Microbenchmarking Flash Drives
Page sizes observed in testing bunch of random devices: 64 KiB, 100 KiB, 128 KiB, 256 KiB, 400 KiB, 1 MiB. Interesting. I would have assumed the pages to be powers of two, but probably some of the pages contain error correction data, so the true flash capacity isn't visible to the file system.
Also the page processing latency was very different on different drives. Usually when the pages get larger, the latency also gets larger, unless the drive is faster. And this is exactly what I've been observing without this test.
On some "fast drives" are horrible when using NTFS, because the blocks are so large that the metadata management overhead makes the drive ultra slow, even if it's "fast". Every random 4k update ends up updating 1 MiB block.
Some drives were very consistent with the latency and others showed different latency levels. Like small latency increase over every 50 KiB and large latency increase every MiB.
And with many drives the number of 512 sectors per page waried, some showed interesting values like 251 sectors per page. But I guess it's to the manufacturer to decide how large part of that page is
Reserved for error correction data. Some drives were extremely consistent, others had more jitter. Micro benchmarking seems to be working well revealing the page sizes and alignment. All the tests were repeated 20 times, and for each offset median timing was selected to exclude "random variation" due to other things potentially messing up the timing / write / io process.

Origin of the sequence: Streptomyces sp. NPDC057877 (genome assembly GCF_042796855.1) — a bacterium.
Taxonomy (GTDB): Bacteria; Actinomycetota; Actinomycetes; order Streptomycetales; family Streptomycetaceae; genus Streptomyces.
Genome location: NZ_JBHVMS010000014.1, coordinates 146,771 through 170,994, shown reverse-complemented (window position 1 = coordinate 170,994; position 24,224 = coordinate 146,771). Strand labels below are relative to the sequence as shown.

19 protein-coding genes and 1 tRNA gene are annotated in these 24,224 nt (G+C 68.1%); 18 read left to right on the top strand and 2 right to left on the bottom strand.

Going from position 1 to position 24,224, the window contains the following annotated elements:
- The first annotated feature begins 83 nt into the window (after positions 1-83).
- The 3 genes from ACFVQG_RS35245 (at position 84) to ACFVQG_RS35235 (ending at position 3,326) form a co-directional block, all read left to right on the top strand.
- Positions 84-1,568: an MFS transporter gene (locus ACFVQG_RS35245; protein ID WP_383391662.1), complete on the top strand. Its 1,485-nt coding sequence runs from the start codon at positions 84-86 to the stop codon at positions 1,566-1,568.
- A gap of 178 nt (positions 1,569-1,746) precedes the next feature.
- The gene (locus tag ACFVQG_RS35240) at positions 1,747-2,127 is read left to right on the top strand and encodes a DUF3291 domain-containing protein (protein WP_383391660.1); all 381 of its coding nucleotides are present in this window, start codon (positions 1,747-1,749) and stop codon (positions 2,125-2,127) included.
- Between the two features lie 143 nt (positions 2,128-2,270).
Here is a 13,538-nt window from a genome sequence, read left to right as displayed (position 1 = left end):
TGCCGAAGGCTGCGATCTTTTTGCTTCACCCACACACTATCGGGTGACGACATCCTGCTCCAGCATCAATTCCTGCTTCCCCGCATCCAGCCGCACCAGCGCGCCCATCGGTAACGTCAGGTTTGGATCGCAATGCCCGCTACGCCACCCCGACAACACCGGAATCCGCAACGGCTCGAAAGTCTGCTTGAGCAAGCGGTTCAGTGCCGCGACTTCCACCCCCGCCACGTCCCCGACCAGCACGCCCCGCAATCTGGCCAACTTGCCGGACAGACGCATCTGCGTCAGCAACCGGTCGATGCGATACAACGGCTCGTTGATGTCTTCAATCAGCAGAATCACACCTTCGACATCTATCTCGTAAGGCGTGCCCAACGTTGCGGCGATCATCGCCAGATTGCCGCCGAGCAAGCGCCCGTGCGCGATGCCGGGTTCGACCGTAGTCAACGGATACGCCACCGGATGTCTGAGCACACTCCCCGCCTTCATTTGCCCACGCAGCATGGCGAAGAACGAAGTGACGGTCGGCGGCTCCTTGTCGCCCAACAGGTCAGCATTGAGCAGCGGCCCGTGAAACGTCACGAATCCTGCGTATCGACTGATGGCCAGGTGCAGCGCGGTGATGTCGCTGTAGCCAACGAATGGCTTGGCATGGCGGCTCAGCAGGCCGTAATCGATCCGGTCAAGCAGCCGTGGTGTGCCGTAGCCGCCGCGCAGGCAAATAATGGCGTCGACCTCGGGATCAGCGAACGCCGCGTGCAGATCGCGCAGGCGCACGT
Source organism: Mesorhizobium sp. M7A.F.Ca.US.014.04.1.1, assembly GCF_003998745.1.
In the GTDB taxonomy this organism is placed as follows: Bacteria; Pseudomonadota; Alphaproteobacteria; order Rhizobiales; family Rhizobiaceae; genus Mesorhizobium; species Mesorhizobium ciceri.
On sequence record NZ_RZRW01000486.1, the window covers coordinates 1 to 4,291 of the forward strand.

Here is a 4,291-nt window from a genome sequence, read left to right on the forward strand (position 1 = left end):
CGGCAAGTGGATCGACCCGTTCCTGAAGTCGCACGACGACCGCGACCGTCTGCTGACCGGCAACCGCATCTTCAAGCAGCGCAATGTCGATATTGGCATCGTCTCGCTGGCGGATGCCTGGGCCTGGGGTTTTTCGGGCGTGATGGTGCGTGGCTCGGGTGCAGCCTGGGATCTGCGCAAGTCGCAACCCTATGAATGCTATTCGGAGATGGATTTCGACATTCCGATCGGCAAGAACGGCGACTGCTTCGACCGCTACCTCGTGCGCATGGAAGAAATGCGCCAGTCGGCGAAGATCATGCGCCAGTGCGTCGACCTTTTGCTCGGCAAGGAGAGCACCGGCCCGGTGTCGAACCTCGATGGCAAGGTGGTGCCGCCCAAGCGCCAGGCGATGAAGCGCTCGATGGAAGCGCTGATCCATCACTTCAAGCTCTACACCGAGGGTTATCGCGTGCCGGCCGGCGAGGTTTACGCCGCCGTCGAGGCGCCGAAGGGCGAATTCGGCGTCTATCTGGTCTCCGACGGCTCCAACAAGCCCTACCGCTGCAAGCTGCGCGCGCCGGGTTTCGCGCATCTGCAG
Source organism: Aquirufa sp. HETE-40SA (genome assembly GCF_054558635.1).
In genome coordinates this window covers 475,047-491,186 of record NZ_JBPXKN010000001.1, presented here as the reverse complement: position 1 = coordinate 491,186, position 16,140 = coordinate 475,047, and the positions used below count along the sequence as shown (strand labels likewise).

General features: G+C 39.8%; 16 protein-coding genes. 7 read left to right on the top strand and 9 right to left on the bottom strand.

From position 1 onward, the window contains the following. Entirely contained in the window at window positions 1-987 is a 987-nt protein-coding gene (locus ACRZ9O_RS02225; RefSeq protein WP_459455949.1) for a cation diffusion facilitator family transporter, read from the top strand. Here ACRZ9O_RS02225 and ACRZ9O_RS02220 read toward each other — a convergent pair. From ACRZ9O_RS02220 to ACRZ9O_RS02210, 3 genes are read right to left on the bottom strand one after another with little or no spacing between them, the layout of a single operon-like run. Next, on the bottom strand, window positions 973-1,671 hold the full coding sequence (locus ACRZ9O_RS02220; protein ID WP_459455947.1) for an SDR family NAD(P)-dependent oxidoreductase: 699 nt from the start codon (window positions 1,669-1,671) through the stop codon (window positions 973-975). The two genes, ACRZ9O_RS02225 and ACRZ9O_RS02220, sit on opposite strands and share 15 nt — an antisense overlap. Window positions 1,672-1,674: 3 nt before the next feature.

Difference for writes crossing the page boundary were huge. As example many of the older Flash USB drives write 1024 bytes in around 4-2 milliseconds. But when page boundary is crossed, the write might take 1.15 seconds. The slowest of the sticks with large 400KiB pages took whopping 2.5 seconds to write 512 bytes which crossed the page boundary.
Testing method? Writing 512 bytes aligned with 512 bytes and then writing 512 bytes misaligned by 256 bytes. That formed one measurement block, and this is block which was latency monitored for differences. So no single measurement was perfectly aligned by 512 bytes sector. And then syncing the data to disk, raw block device access was being used. For statistical reasons I also stored information about writes aligned with 512 bytes versus misaligned writes. It was interesting to observe that it was mostly meaningless difference for most drives. With one drive the measurement was for aligned writes 49.9 seconds (total test time) versus misaligned writes 57.6 seconds. Sure, it shows that the writes are misaligned, but the difference isn't nearly as huge, compared to the situation where the misaligned write did hit the page boundary and increased by several orders of magnitude.
Why? Well, I just wanted to see, if the page sizes and boundaries can be easily found by microbenchmark timings. When some people claim that those things aren't visible to the user space.